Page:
Library home > Articles > Article Databases by Subject

Searching Article Databases for Secondary Sources

Library home > Articles > Article Databases by Subject > H > History > Historical Abstracts (scholarly secondary sources)

religion*  (select a field - optional)
(select a field - optional)
japanese occupation
  (select a field - optional)

hm, want more; eliminate a term:

religion*  (select a field - optional)
(select a field - optional)
   (select a field - optional)

advanced search

Historical period from:  1900 to 1945

Library home > Articles > Article Databases by Subject > Religion > ATLA

religion*  (select a field - optional)
(select a field - optional)
   (select a field - optional)

Library home > Articles > Article Databases by Subject > East Asian Studies > Bibliography of Asian Studies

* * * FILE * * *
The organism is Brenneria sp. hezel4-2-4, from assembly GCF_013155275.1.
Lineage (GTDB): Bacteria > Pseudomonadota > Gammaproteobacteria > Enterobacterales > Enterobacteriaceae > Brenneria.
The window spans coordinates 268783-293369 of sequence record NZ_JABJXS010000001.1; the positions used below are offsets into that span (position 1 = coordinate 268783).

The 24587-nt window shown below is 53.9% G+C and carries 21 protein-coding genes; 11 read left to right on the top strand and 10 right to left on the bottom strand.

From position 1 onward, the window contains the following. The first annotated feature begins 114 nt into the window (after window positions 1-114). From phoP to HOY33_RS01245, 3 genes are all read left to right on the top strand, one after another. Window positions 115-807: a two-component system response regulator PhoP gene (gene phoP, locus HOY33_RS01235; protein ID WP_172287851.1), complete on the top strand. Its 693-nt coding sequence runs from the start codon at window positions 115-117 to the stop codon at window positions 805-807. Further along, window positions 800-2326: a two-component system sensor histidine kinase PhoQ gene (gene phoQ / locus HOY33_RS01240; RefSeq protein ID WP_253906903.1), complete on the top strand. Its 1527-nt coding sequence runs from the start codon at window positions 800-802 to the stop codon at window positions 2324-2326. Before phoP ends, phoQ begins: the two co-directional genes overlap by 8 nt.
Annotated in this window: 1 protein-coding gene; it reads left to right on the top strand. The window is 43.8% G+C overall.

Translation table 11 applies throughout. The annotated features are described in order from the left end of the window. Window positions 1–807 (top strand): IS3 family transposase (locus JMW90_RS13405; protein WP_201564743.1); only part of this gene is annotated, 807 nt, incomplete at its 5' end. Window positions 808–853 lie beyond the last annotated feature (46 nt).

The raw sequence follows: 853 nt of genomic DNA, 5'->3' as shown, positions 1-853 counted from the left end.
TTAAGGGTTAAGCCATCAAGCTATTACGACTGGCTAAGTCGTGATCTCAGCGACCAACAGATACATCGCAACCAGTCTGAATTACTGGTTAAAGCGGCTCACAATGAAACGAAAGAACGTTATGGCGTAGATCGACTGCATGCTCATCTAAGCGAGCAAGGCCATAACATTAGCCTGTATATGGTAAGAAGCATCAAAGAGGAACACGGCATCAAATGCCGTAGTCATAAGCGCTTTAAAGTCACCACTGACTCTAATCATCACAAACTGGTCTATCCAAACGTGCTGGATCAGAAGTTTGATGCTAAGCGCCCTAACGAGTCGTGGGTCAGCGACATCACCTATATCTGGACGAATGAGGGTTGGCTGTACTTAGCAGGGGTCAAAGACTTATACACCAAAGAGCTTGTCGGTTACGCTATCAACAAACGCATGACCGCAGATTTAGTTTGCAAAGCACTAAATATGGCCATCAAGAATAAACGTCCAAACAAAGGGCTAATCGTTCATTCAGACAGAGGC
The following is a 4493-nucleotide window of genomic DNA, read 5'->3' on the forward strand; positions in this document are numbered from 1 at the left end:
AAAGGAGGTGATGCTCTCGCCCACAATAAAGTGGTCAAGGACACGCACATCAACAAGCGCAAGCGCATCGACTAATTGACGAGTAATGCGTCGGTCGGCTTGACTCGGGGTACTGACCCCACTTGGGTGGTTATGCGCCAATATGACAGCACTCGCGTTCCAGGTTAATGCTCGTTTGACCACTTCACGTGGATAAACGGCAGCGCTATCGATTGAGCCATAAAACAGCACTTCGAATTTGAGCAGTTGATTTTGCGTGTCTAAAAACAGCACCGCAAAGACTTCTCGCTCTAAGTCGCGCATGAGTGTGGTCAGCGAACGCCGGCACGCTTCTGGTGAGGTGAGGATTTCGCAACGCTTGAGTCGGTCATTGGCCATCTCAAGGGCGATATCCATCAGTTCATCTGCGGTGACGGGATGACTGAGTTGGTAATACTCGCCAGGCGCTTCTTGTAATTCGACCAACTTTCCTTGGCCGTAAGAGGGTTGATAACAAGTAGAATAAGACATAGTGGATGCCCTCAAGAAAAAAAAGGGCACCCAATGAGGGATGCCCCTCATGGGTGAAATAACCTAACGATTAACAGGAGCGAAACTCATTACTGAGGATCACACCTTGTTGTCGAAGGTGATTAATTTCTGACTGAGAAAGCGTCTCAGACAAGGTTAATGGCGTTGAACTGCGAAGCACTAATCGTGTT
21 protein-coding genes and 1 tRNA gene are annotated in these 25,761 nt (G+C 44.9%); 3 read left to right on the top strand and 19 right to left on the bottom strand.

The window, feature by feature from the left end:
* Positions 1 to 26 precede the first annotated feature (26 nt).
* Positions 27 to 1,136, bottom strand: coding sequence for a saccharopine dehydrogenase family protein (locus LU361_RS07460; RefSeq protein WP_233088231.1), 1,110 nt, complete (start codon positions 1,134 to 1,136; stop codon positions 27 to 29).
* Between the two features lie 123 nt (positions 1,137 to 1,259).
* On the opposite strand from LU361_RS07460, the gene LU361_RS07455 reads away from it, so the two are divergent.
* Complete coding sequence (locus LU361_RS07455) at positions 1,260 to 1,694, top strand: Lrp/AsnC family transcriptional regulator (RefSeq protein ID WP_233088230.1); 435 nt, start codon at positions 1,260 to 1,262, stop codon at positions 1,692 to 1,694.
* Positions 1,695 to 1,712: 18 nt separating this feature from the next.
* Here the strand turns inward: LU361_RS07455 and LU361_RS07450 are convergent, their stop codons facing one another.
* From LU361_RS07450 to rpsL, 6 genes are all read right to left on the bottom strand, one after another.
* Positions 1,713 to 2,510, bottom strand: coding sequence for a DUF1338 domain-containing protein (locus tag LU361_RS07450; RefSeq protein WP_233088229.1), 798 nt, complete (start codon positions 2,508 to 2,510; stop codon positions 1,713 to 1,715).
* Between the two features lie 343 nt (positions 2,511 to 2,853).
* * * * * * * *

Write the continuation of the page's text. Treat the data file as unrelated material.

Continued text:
(entire record)  aum shinrikyo

country:  japan

Search Results

UC-eLinks - Find Article Text/Location

Once you've searched a database to find articles, you may need to use UC-eLinks orange logo to link to a PDF or html file if the full text is not immediately available. Each database is a bit different, but a good rule of thumb is this: when you see the Uc-eLinks icon click on it to view your article access options, which can range from full text to a call number to an Interlibrary Loan request:

UC e-Links image

For more information, here's a tutorial on using UC-eLinks.

About JSTOR!

Library home > Articles > General Article Databases > JSTOR

Everyone Loves JSTOR:


Find Dissertations

Find Dissertations by searching Dissertations and Theses (Dissertation Abstracts) Full Text, which indexes graduate dissertations from over 1,000 North American, and selected European, graduate schools and universities from 1861 to the present. Dissertations published since 1980 include brief abstracts written by the authors and some feature 24-page excerpts. The database offers full text for most of the dissertations added since 1997 and some full text coverage for older graduate works.